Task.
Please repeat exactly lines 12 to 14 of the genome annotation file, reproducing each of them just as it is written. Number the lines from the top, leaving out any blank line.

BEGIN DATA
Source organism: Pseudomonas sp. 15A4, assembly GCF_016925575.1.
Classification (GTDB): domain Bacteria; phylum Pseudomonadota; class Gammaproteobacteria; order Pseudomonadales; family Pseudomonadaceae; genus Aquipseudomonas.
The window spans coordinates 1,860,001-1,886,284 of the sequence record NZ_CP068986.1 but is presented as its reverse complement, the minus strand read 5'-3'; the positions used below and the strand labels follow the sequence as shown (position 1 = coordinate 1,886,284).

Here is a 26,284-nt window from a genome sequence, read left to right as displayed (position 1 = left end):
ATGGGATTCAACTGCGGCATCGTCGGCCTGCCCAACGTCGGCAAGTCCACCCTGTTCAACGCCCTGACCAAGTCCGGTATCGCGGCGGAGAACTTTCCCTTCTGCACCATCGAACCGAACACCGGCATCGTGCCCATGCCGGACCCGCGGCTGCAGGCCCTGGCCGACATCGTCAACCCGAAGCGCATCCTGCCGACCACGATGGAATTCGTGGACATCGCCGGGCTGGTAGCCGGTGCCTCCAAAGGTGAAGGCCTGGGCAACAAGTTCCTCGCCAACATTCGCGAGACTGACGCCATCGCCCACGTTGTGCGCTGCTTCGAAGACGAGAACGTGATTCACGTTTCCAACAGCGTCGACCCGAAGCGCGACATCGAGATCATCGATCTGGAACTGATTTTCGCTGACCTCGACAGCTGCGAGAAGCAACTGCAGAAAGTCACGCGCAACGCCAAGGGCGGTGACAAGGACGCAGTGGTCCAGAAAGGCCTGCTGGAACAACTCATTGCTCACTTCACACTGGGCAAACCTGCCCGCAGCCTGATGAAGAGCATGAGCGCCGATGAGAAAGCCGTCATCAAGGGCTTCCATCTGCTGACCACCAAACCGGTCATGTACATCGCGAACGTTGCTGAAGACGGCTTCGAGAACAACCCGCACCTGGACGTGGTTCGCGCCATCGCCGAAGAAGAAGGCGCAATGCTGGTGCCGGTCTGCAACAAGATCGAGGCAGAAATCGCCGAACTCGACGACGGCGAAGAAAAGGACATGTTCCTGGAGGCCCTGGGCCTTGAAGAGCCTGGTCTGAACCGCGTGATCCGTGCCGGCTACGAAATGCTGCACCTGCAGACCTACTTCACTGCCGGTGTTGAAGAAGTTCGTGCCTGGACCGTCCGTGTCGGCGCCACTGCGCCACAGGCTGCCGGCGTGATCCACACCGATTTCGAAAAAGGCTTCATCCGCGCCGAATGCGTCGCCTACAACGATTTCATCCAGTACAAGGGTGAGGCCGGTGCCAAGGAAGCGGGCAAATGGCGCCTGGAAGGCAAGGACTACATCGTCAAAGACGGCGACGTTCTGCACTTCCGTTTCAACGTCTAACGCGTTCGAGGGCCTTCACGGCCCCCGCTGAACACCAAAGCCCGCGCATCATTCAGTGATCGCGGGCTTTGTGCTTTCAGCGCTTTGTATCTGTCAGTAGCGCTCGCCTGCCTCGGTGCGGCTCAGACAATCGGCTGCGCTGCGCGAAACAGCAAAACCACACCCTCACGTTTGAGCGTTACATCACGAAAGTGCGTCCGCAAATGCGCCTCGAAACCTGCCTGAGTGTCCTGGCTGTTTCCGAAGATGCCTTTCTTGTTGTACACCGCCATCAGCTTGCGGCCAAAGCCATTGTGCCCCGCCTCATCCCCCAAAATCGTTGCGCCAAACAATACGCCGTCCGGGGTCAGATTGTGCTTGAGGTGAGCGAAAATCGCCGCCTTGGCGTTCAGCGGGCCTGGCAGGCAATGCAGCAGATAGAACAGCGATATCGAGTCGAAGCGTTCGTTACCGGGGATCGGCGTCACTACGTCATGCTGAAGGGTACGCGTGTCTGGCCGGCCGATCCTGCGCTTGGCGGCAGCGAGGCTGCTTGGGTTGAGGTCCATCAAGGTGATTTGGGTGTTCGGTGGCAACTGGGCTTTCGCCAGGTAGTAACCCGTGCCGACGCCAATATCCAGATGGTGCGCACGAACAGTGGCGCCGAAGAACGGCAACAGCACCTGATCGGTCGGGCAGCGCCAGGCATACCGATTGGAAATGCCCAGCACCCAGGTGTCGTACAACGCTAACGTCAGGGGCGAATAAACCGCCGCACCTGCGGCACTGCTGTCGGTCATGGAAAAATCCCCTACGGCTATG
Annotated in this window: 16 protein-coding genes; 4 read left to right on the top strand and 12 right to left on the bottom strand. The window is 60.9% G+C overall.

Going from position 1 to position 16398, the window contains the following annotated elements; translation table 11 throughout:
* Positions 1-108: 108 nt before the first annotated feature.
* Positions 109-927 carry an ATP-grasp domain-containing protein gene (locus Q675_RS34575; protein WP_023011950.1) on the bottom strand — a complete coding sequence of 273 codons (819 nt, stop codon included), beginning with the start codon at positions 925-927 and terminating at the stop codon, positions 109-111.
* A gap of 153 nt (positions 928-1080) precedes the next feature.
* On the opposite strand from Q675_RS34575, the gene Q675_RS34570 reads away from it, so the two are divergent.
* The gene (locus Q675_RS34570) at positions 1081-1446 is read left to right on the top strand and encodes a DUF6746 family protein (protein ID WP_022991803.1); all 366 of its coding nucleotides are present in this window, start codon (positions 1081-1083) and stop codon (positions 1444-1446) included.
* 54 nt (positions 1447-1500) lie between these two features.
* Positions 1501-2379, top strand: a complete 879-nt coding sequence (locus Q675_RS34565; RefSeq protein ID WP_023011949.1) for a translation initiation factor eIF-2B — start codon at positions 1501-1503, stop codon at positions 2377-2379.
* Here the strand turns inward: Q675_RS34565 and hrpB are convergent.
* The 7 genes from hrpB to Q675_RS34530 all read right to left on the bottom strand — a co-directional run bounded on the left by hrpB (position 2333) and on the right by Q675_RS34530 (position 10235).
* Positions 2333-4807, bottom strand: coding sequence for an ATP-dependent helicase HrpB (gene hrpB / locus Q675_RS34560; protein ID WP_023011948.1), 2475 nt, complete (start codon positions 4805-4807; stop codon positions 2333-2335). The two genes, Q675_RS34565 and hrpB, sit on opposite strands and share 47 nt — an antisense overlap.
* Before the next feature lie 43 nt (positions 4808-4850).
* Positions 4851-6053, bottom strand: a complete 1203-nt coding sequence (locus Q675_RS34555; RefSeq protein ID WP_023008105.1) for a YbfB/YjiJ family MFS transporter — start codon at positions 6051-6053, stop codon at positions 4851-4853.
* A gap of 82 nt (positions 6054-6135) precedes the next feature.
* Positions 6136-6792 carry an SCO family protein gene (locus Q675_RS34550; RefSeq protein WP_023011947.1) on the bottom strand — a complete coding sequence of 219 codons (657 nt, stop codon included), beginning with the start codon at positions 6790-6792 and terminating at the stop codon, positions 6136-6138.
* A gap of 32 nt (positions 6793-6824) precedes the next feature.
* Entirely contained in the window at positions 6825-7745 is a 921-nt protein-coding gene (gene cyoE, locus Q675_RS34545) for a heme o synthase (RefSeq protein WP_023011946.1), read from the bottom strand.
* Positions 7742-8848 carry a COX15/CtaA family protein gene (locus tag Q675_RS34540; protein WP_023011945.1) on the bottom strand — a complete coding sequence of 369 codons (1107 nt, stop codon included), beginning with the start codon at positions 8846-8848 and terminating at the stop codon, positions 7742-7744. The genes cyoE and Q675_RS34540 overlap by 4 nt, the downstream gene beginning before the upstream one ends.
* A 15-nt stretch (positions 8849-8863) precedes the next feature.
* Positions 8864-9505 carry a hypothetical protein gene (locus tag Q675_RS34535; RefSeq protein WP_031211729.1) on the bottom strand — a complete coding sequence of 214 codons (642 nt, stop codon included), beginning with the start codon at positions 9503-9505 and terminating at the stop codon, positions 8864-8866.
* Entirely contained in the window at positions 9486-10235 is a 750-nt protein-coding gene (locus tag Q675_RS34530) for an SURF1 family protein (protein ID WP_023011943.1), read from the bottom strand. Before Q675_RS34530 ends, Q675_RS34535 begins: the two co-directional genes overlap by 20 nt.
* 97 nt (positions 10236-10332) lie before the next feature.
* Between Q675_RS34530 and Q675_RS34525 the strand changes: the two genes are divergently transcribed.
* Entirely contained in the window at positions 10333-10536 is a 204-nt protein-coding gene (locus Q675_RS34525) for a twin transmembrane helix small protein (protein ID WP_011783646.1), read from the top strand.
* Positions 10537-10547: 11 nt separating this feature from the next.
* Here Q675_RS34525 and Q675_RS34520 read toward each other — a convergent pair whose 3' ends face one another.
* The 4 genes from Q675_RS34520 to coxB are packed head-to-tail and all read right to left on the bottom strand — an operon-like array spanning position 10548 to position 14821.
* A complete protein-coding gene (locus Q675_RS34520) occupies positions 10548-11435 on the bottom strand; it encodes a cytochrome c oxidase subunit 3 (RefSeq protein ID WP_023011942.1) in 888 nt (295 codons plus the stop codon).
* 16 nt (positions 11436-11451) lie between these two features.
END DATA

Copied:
* The gene (locus Q675_RS34570) at positions 1081-1446 is read left to right on the top strand and encodes a DUF6746 family protein (protein ID WP_022991803.1); all 366 of its coding nucleotides are present in this window, start codon (positions 1081-1083) and stop codon (positions 1444-1446) included.
* 54 nt (positions 1447-1500) lie between these two features.
* Positions 1501-2379, top strand: a complete 879-nt coding sequence (locus Q675_RS34565; RefSeq protein ID WP_023011949.1) for a translation initiation factor eIF-2B — start codon at positions 1501-1503, stop codon at positions 2377-2379.